For instance, where Edmunds was altogether blown away by the Sport Direct Shift transmission, C&D had some criticisms:
Polished paddles put your fingers in charge when you wish it. And they’ll be busy, the swift-revving engine and ratio-stuffed, eight-speed automatic gearbox bringing forth the redline cutoff with annoying frequency. With all that engine fettling, the warning beep reminding you to upshift at 6400 rpm and the cut-out at 6800 rpm feel a bit low. The new 414-hp BMW M3’s engine screams all the way to 8400 rpm.
Yet, when it came to on-road ride quality, something that Edmunds found overly harsh, C&D sang a different tune altogether:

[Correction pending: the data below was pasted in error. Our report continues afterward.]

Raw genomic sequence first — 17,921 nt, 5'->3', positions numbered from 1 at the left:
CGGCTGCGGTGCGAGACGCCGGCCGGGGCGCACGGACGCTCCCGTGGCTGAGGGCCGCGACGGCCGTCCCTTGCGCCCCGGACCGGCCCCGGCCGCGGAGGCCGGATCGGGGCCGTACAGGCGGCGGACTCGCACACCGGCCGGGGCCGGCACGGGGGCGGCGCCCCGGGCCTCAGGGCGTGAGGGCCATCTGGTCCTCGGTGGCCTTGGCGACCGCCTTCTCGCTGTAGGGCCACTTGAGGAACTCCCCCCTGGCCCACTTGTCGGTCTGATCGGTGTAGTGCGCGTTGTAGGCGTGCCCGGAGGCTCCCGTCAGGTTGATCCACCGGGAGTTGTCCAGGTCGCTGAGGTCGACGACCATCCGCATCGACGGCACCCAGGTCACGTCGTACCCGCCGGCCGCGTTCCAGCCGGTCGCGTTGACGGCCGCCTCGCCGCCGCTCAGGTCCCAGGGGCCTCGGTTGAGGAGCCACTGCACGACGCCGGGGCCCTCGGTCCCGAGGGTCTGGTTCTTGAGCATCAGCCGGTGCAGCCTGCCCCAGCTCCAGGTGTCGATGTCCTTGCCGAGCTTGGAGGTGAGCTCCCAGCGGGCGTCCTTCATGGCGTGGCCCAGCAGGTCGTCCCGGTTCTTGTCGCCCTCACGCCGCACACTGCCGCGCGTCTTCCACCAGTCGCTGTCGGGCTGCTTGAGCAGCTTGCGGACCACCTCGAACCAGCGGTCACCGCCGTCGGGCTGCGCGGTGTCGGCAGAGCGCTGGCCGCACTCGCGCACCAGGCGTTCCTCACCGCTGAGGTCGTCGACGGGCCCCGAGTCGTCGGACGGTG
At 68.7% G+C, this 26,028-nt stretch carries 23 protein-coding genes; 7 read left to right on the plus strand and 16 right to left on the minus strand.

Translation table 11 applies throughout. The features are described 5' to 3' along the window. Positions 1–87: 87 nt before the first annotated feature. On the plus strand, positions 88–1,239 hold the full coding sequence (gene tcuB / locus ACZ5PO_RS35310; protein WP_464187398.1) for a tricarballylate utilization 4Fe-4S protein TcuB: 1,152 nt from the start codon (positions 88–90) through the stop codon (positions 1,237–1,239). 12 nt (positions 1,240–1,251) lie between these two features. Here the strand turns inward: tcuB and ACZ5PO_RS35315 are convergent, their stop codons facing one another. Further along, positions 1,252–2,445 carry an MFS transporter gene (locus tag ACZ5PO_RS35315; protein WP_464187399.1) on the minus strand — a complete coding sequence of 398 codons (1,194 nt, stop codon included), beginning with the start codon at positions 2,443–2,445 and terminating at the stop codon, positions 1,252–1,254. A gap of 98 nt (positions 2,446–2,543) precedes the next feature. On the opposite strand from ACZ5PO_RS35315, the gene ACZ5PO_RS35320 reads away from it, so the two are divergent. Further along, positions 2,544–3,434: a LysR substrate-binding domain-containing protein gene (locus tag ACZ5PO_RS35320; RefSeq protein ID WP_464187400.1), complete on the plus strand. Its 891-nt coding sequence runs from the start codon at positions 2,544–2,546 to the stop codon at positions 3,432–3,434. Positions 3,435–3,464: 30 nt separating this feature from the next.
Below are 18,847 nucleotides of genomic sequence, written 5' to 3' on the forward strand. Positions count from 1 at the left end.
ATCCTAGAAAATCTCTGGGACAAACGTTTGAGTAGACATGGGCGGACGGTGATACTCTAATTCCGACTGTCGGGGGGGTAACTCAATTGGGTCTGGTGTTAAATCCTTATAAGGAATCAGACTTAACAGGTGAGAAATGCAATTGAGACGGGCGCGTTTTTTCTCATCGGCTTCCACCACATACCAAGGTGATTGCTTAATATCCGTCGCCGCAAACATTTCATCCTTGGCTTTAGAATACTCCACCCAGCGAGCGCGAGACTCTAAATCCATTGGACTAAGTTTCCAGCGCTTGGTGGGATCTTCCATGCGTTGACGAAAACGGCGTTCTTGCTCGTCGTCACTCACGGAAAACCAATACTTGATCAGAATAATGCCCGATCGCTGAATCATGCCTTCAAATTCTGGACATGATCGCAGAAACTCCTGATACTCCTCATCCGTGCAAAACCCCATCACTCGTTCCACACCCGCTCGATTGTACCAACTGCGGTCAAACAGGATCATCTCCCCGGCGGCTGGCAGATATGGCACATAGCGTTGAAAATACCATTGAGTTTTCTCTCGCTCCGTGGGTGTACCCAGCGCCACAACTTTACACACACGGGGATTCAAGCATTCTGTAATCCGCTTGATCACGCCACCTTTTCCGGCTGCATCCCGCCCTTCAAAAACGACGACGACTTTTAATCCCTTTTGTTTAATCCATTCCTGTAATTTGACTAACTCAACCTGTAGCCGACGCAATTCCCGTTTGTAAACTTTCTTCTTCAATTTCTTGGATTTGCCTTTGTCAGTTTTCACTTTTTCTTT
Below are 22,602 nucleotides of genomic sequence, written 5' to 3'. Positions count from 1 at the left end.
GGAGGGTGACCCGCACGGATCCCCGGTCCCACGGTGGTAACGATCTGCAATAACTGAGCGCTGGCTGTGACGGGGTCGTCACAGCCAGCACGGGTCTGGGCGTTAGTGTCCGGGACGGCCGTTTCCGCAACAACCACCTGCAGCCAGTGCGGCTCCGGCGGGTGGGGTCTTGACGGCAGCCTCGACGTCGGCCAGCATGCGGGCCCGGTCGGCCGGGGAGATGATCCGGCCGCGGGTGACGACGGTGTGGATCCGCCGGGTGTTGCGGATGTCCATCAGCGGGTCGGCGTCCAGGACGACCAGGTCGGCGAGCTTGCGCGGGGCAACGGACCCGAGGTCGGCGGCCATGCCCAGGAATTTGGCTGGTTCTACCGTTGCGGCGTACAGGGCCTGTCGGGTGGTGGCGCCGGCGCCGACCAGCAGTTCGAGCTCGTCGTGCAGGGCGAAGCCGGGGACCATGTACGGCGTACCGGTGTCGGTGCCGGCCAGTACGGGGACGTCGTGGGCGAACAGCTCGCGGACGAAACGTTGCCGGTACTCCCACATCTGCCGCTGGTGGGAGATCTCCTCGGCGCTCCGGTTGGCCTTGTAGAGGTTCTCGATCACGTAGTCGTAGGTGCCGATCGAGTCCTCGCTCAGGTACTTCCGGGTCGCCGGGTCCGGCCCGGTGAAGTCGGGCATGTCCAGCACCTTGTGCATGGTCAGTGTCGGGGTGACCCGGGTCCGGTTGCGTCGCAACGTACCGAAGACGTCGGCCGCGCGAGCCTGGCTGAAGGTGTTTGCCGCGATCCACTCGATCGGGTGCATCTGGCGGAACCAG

At leisure speeds, the air is hushed, Lexus-like, with just a distant snort from the engine and the extra thrum of the fat summer Michelins disturbing the peace. Given the low profile of the rubber mounted to the 19-inch forged aluminum rims, the ride is tightly controlled but commendably mellow. The ride-and-handling balance is perhaps the IS F’s biggest achievement. It makes allowances for road fissures and drops the body into holes with cushioned lurches.
Oh, the subjectiveness of car reviews!